The same thing was happening in my mind. My brain was churning and not clear. My heart, too.

I never told you this then, Ivan, so I think I should mention it now. Here's the entry from my letter to you in my journal of that day:

" ...I don’t know where you are and I’m getting a little frightened for you. For me, too.

But at the next stop, some hole-in-the-ground joyless train stop in the middle of nowhere, I was handed a narrow package through the window, wrapped in your telltale brown paper and tied with rough string – a parcel, as you always call such things, which I love. (It takes me back to childhood Victorian novels). I smoothed my hands over its surface and tore it open, carefully avoiding any part where your pen had written. I could see your hand holding that green fountain pen, moving over the brown paper, writing names and addresses, from and to.

As usual, the thought went through my mind: how the hell did you find me here?

Folding the paper and tucking it with the rough string into a corner of my satchel, I looked at the narrow, dark red hard-bound book. An etching of some mountain tops surrounding a lake was engraved half-way down the page and I could barely make out a few written characters:

’10,000 ft.’

At the top of the cover, surrounded by a bright gold-leaf oval, were the words, also in gold: Physical Geography of WESTERN TIBET ,and below that, the name H. Strachey.

It was very formal, a study commissioned by the government, (you flatter me, Ivan, to think I can read such technical stuff) but Strachey revealed rather clearly in his preface that he was plenty pissed off:

"The following Memoir contains the purely geographical part of a report submitted to the Indian Government after my return from the Tibetan Boundary Commission, which was deputed to Ladak by the Governor-General (Lod Hardinge) in 1847. The diplomatic object of this commission was to define officially the territorial boundary between the trans-Himalayan possessions of our new ally and dependent Maharaja Gulab Singh, and the Tibetan provinces subject to China:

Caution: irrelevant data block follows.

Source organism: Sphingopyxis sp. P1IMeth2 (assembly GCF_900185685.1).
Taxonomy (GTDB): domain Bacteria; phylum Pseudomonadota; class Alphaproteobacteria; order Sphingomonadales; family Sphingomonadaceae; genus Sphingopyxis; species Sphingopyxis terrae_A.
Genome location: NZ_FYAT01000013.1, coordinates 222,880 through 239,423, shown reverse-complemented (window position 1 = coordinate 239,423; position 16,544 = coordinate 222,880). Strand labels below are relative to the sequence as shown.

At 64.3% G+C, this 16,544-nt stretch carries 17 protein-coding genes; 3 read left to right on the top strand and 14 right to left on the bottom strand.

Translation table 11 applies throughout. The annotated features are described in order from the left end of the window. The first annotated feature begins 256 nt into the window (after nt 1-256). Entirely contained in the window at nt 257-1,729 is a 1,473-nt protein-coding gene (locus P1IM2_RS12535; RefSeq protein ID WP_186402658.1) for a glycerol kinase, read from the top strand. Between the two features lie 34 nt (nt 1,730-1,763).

but the Chinese Tibetan authorities declining, as usual, to hold any intercourse with the British, or to admit us within their territory, our commission, consisting of Major A. Cunningham, Dr. T. Thomson, and myself, was admitted only through the British Hill Provinces into Ladak, and left to employ itself during the two years between the summers of 1847 and 1849 in such general geographical explorations as were still open to us. "

Wow. Temper, temper. He gets worse:

"The barbarous anarchy of the mountain tribes on the N.W. fronier beyond the Indus offering as great an obstacle to travelling on that side as the jealousy of the Chinese Government on the E., we found ourselves confined to Lakak and Balti, and the neighboring Himalayan provinces in the hands of Gulab Singh, regions already visited and described by Moorcroft and Trebeck, and Mr. Vigne, so that we could only collect further information in the same field, without effecting much new exploration."

Well, I guess he was cranky for a reason. Were those others he mentioned interesting? I remember the name Moorcroft and some kind of terrible story. Should I switch to history?

I’ll copy this into a letter and read this book until we hit the next ‘food’ stop and mail it."

Of course, things are so different now.